The information revolution is a pretty profound revolution that is actually just starting to pick up steam. There are still a few billion people left to plug in. Just because the big technology hits didn’t turn out to be rockets and robots doesn’t make them any less profound. Google and a cellphone is going to have a far more profound impact upon your life than a space elevator.
I believe it is useful to challenge ideas and hypothesis, and that is valid also for the singularity. The statement that progress of technology is slowing down I do however not find very justified. I am not so sure here into what class of changes Paul Krugman puts the internet and cell phones. I think it possible to make a case for them really having influenced and still influencing the world and they came definitely after last centuries sixties.
I would be surprised if our advances in genetics, stem cells and system biology would not bring us significant changes in the next or latest the following decade. The visions in those technologies are too plausible and are already tested in laboratories.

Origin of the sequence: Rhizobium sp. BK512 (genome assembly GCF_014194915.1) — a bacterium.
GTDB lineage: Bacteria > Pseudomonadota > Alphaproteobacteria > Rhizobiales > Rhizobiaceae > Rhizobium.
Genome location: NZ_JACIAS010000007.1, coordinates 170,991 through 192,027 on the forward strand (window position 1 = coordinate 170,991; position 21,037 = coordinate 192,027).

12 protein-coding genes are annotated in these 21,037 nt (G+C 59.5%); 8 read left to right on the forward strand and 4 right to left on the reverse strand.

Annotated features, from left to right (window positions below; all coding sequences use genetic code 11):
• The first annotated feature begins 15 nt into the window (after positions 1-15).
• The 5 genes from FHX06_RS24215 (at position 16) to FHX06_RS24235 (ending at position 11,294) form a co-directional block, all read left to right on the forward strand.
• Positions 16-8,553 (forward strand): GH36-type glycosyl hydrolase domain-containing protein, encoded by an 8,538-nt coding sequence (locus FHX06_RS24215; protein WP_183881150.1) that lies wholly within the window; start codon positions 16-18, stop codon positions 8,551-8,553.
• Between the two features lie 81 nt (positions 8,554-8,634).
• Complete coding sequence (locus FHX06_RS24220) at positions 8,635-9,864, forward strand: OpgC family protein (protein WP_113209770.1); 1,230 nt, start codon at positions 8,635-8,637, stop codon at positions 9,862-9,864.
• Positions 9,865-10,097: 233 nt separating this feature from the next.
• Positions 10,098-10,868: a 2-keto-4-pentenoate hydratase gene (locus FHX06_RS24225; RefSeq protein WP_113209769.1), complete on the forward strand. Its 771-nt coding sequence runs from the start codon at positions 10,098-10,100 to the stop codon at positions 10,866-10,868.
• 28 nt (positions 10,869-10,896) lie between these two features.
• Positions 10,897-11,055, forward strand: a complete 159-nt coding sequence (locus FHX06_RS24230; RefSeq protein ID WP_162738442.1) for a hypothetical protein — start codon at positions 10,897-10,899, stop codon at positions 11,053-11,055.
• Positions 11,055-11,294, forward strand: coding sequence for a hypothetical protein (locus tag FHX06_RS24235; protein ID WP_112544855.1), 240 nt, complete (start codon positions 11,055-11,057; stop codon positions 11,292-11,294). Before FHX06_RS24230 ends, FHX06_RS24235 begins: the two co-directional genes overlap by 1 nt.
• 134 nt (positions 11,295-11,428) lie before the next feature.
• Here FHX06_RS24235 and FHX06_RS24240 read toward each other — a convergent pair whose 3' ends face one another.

It is may still be possible to make a case that for AI to really work we are missing just too many technologies which are currently not even on real road maps not to speak that they would be working in laboratories. I refer to computerpower which is needed beyond what current technologies promise and a to understanding of general intelligence, which also still has a long way to go.
I don’t buy that tech progress is slowing at all. The author’s contention that previous inventions were essentially brand new is incorrect. Those inventions had a precursor just like cell phones had rotary phones as a precursor. Let’s take phones as an example.
Pointing/grunting was the precursor to talking, which was the precursor to writing, which were the precursor to messages, which was the precursor to mail, mail was the precursor to the telegraph, which was the precursor to the phone (old 2 handed operator connected phones), which was the precursor to the rotary phone, which was the precursor to the cordless phone, which was the precursor to the cell phone, which is the precursor to the smartphone, which is probably the precursor to your entire computer in your pocket, etc.